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Here's the Lowdown on Ceramic Watches and Why You Should Strap One On Now

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Nearly every luxury watchmaker of note makes at least one ceramic watch these days, yet they remain a not-very-well-understood niche product for those who most appreciate their aesthetics.

Which is a shame because ceramic watches have some very cool properties. The first thing to know is that they bear no relation to the type of ceramics used in earthenware – these are engineered ceramics which are the polar opposite of brittle. 

In fact, they're not only lighter but much harder than stainless steel. They also offer increased resistance to wear and corrosion, can run for longer thanks to low friction, and never fade. 

Typically ceramic watches are a bit more expensive than their steel counterparts, but that's not always the case with pre-owned pieces which offer better value. And the blacked-out treatment on most ceramic pieces gives them a badass, bespoke look to boot.

Here are 10 of the best:

Jaeger-LeCoultre Deep Sea Chronograph, $7,125

We love this (vastly underrated) watch in steel, and ceramic gives it a bit more of an edge. Powered by an in-house automatic movement it boasts a 65-hour power reserve.

IWC Pilot Top Gun Double Chronograph, $6,900

This limited edition version of IWC's coveted Top Gun, this 46mm stunner has 44-hour power reserve and a "rattrapante" or split-second chronograph), function for precision's sake.

Hublot Big Bang Black Magic, $8,250

This is a great deal on a Big Bang which is considered by many a "big money" watch and retails for nearly twice this amount. Sized at 44.5mm it has a self-winding movement with a 42-hour power reserve.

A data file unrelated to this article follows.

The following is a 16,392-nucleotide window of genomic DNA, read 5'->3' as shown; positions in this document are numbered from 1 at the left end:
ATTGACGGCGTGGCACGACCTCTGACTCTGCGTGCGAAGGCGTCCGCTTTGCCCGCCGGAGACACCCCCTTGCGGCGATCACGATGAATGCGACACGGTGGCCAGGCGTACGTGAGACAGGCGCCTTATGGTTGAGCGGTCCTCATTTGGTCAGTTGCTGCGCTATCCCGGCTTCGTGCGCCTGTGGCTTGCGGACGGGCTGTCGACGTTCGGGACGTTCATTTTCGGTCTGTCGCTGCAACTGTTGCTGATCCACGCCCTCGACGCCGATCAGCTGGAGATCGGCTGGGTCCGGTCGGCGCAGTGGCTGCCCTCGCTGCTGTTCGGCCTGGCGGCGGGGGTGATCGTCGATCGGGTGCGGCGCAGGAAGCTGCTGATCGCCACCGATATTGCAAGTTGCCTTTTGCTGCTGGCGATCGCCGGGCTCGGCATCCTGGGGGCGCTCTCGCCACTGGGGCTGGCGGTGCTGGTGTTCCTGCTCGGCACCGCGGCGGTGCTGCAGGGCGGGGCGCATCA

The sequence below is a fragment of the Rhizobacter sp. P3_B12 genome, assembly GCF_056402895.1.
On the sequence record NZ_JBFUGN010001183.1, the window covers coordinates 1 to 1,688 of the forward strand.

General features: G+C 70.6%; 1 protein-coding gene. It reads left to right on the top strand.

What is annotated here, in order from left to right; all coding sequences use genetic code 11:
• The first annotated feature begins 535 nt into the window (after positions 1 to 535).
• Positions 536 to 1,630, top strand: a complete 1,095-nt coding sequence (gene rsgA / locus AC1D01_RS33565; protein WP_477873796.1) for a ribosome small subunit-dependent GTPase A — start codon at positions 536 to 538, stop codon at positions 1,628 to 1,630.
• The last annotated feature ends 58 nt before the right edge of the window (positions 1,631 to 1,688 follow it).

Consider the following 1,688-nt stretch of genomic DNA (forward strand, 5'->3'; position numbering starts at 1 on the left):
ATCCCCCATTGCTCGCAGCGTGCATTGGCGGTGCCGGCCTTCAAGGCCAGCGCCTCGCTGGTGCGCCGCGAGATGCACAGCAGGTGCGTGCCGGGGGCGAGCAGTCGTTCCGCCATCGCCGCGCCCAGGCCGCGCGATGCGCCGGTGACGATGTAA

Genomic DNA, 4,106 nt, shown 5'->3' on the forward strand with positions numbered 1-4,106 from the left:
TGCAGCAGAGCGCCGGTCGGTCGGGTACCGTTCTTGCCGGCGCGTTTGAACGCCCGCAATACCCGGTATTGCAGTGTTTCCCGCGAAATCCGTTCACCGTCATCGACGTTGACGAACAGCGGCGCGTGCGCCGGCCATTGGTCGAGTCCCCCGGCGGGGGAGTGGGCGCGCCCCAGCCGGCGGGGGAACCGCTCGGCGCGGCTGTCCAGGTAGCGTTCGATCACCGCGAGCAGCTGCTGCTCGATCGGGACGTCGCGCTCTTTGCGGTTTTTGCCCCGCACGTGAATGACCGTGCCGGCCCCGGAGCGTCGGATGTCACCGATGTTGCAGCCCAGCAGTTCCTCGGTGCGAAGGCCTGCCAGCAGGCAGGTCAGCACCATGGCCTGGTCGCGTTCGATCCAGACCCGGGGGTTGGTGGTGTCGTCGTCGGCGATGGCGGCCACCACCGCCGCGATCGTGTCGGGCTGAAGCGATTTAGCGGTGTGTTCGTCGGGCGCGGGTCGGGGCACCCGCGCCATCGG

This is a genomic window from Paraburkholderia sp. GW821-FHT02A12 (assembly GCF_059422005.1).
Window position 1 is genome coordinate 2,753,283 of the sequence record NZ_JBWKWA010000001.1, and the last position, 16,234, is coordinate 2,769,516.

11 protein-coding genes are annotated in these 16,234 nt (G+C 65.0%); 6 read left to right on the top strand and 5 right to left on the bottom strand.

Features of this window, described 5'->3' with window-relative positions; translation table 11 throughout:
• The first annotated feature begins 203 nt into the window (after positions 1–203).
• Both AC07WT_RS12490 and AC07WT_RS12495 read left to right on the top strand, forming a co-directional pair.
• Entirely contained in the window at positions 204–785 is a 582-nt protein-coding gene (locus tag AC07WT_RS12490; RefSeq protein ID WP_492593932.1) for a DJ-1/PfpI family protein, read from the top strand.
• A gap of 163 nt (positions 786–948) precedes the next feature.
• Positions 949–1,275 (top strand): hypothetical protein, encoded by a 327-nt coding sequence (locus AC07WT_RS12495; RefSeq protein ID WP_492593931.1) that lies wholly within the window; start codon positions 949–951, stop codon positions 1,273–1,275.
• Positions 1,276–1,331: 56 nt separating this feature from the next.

Panerai Radiomir Ceramica PAM 643, $5,750

The Radiomir is a classic military-inspired design once used by elite Italian underwater commandos. Sized at 45mm with a blacked-out treatment it looks ready to head out on a night raid.

Tudor Fastrider Black Shield, $3,400

One of the more underrated modern Tudor models designed with racing in mind, this piece has Daytona style and stealth bomber looks. Sized at 42mm it has a 46-hour power reserve. 

Bell & Ross Aviation Type, $2,600

Bell & Ross' aviation-inspired watches have a cult following among those who appreciate their idiosyncratic squared-off style. The brand was among the first to go big on ceramics.

TAG Heuer Carrera Calibre Heuer 01, $4,200

TAG Heuer's iconic Carrera has gone through countless iterations over the years, and this blacked-out, skeletonized ceramic version is one of the most modern and menacing. 

Omega Seamaster Planet Ocean Ceramic, $6,659

The Seamaster is too often underrated (except by James Bond and Q Branch) but nobody will snark at this tough-as-nails ceramic Planet Ocean version, which looks like it's ready for a secret mission.

Panerai Luminor 1950 3 Days GMT Ceramica, $8,100

Panerai's other iconic timepiece, which succeeded the Radiomir, is the Luminor with its famous locking crown guard; in GMT style with a ceramic treatment, this is one of the most unique Panerais you'll ever see.

Jaeger-LeCoultre Master Compressor Chronograph Ceramic, $8,600

Jaeger's other impressive dive watch is the more technical Master Compressor, and this limited edition ceramic version is a 46mm marvel of "extreme" mechanics with a 65-hour power reserve.